Director(s): Pete Travis
Cast: Karl Urban, Lena Headey, Olivia Thirlby
Run Time: 95 minutes
Theatrical Release: 09/21/2012
MPAA Rating: R
MPAA Explanation: for strong bloody violence, language, drug use and some sexual content
Common Sense Says: Extreme violence, drugs in intense comic book tale.
Common Sense Rates It:
Parents need to know
Parents need to know that Dredd 3D is based on the futuristic comic book hero Judge Dredd, who was also the subject of a 1995 Sylvester Stallone movie. The new movie is full of extreme sci-fi/fantasy violence, with thousands of bullets fired, gallons of blood spilled, and hundreds of casualties, including victims splattered and burned (and it's all even more intense in 3-D). Language is almost as strong, with many uses of "f--k," as well as a few other words. Sex comes up in a kind of fantasy "psychic" sequence in which a character briefly imagines oral sex being performed on him (nothing graphic shown). Though real drugs/alcohol don't appear, the entire plot is about the manufacture and distribution of a fictitious, illegal street drug called "Slo-Mo." Viewers see drug trip scenes and teens trying it. Overall, this is fairly intense for a popcorn movie and is best for mature older teens and up.
- Families can talk about the movie's extreme violence, gore, and blood. How necessary was it to the story? How does it compare to what you might see in a horror movie? Which has more impact?
- How do the actions of law enforcement characters differ from those of the villains? Why is one set of characters right and the other wrong? What is the movie saying about the powers of the law?
- As a superhero and/or comic book hero, is Judge Dredd a role model? How does he compare to other comic book heroes you've seen (Batman, Spider-Man, Iron Man, etc.)?
- What does Anderson learn over the course of the movie? Is she a positive female role model?
What's the story?
In the future, Judge Dredd (Karl Urban) works as law enforcer in Mega-City One; his job has been simplified, allowing him to kill anyone who's actually guilty. He's assigned to test out a new rookie judge, Anderson (Olivia Thirlby), to see whether she has what it takes. On their first day, they enter a 200-story high rise to investigate a triple homicide. They find a possible killer (Wood Harris) and decide to take him in for questioning. But the evil drug queen called "Ma-Ma" (Lena Headey) who runs the entire building shuts it down, preventing any escape, and then orders the occupants to kill the two judges. Will our heroes survive long enough to complete their mission?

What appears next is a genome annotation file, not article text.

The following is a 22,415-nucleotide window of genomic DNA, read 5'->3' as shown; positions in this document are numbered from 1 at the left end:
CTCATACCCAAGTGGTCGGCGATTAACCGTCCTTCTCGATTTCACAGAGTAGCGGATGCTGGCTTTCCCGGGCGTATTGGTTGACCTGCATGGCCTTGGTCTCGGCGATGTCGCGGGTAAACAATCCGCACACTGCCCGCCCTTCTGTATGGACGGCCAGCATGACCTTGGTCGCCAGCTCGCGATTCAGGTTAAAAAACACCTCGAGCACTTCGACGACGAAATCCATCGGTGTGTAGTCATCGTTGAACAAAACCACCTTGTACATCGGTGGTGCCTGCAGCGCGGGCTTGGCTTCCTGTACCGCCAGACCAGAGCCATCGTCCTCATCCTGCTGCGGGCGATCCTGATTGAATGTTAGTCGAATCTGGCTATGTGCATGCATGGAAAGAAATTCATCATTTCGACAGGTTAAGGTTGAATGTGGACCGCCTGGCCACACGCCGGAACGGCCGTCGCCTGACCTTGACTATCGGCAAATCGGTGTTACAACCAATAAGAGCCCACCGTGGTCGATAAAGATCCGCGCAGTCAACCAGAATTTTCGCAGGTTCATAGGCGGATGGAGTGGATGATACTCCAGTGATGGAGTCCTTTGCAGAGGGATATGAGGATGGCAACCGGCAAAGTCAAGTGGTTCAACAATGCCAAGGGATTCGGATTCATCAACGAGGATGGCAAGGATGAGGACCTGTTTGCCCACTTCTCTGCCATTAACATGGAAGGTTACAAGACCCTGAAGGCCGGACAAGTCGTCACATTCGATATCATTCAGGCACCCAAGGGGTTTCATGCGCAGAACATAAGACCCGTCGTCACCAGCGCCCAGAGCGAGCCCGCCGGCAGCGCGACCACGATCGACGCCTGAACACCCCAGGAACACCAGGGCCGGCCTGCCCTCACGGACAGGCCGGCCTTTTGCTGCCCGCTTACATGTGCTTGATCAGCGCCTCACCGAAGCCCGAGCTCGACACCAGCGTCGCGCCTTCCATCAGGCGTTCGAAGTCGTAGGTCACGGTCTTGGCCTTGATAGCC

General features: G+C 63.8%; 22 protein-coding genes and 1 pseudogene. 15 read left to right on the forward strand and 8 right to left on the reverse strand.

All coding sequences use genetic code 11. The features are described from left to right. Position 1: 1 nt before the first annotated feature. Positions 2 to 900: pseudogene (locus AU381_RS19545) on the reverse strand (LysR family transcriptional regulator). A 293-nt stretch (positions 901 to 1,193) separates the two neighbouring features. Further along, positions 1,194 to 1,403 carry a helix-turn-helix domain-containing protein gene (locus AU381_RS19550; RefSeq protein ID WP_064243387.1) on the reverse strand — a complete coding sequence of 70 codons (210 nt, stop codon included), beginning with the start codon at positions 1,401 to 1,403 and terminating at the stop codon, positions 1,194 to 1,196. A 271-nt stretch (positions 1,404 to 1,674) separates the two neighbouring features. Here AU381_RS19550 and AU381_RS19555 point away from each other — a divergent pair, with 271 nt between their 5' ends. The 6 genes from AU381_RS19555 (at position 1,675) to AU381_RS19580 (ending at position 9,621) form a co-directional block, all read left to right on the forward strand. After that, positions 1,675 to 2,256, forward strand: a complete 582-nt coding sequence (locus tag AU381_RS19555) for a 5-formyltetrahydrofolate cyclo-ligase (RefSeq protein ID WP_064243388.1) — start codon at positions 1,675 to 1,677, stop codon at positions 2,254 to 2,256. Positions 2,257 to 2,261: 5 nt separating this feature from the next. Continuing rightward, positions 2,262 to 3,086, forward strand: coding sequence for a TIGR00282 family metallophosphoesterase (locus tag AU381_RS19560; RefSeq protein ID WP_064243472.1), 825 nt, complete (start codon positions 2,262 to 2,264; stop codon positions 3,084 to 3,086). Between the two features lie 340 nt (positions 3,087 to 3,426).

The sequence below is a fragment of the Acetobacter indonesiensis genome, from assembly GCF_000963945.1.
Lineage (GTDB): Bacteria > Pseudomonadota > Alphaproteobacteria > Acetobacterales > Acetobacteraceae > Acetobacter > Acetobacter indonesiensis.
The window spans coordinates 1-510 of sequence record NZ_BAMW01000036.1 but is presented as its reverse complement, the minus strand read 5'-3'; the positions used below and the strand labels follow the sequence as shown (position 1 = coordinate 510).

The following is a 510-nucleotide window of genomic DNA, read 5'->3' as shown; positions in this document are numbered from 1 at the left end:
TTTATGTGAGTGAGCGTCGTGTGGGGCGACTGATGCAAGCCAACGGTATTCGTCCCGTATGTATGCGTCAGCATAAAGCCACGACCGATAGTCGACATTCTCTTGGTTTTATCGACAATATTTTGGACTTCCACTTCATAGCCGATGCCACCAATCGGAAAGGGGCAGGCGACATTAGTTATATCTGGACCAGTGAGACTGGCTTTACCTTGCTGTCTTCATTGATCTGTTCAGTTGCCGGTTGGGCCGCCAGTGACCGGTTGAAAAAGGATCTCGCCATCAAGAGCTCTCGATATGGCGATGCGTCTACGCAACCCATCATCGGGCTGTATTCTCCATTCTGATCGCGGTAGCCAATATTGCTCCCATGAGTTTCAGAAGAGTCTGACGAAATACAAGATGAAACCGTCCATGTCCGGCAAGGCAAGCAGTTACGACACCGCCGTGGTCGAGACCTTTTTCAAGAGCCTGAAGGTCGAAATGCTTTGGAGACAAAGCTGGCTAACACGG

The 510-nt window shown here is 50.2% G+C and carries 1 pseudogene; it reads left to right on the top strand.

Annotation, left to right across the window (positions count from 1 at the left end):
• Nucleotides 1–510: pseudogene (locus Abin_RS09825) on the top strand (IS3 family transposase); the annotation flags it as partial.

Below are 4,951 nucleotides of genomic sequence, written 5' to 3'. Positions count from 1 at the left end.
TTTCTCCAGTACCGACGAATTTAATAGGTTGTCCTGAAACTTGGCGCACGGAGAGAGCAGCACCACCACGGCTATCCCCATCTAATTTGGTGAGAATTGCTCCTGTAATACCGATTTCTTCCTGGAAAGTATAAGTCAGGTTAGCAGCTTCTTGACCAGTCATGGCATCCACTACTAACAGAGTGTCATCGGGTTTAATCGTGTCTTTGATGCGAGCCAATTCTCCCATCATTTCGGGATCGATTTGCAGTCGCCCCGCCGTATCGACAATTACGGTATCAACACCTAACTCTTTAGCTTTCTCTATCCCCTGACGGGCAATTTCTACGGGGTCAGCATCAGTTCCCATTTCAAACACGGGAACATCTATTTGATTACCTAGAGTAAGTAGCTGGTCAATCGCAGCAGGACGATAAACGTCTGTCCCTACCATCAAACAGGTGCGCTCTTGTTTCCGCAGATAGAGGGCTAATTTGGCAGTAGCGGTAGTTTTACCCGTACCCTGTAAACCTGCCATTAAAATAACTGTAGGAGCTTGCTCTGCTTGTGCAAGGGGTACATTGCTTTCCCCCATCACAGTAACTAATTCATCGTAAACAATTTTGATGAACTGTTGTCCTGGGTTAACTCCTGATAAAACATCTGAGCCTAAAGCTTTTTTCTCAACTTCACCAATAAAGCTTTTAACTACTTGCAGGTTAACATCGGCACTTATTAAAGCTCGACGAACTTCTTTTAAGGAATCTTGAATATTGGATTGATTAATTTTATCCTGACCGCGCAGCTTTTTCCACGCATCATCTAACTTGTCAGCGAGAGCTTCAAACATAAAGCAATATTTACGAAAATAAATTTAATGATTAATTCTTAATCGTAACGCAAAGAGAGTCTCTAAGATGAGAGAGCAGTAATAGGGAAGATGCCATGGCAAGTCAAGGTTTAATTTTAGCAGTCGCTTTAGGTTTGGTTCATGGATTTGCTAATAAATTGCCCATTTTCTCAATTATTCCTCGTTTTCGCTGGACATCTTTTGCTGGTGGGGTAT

Is it any good?
Both DREDD 3D and the earlier The Raid: Redemption are set in a high rise with the bad guy at the top, where every floor is more dangerous than the one before it. Fortunately, the two movies are different enough -- and enjoyable enough -- that they can exist side by side. Based on the popular comic book, Dredd 3D is extremely violent but minimalist at the same time. No subplots, romances, or comic sidekicks get in the way of the pure action. Even Urban, as Dredd, speaks only when necessary and only in an emotionless murmur.Director Pete Travis uses space well and also incorporates an awesome production design, such as a skateboard ramp that hangs off the side of the building several hundred feet up. The "Slo-Mo" drug trip sequences in particular are quite dazzling. Thankfully, even these flashier elements are all employed solely for the purpose of underlining and enhancing the action. Overall, Dredd 3D isn't as rich or as deep as The Dark Knight Rises or The Avengers, but it's good, solid comic book fun.
The Good Stuff
Messages: Dredd learns that his black-and-white rulebook doesn't necessarily apply when he's assigned to test out a new rookie; she doesn't officially pass, but she behaves above and beyond in other ways. On the other hand, the way that criminal behavior is dealt with in this futuristic world may raise questions about how far the power of the law should extend.
Role Models: Dredd doesn't grow or change much over the course of the film, and his brand of heroism includes killing. But he is brave and heroic. Anderson, the rookie, is an example of a courageous and strong female character; she's not there for romance, but to complete a challenging journey of her own.
What to watch out for
Violence Extreme sci-fi/fantasy violence, with gallons of blood spilled, hundreds of casualties, and thousands of bullets fired (some in detailed slow motion). Characters are smashed by cars, burned alive, and thrown from great heights, splattering on the ground. Other characters are beaten, pummeled, and bloodied; a neck is broken violently. In a few extremely quick flashback shots, characters are skinned alive. Two teens pick up guns to try to kill Dredd; he stuns them before they can cross that line.
Sex: In a kind of fantasy sequence, a woman with psychic powers enters a man's mind; he imagines her performing oral sex on him, but the entire thing is brief and is suggested rather than shown. Other very brief, suggestive, but not graphic, erotic images appear in his thoughts. The lead villain is said to have once been a "hooker" and a "prostitute."
Language: Language isn't constant but contains many uses of "f--k," as well as a few uses of "s--t," "motherf---er," "ass," "goddamn" and "bitch." The heroes mostly refrain from using bad language.
Consumerism: Not an issue
Drinking, drugs & smoking: The main villain manufactures and sells a (fictitious) illegal street drug called "Slo-Mo," which slows down the user's experiences. Slowed-down "drug trip" scenes are shown throughout the movie. Some teens are seen using the drug. No real-life drugs or alcohol are shown.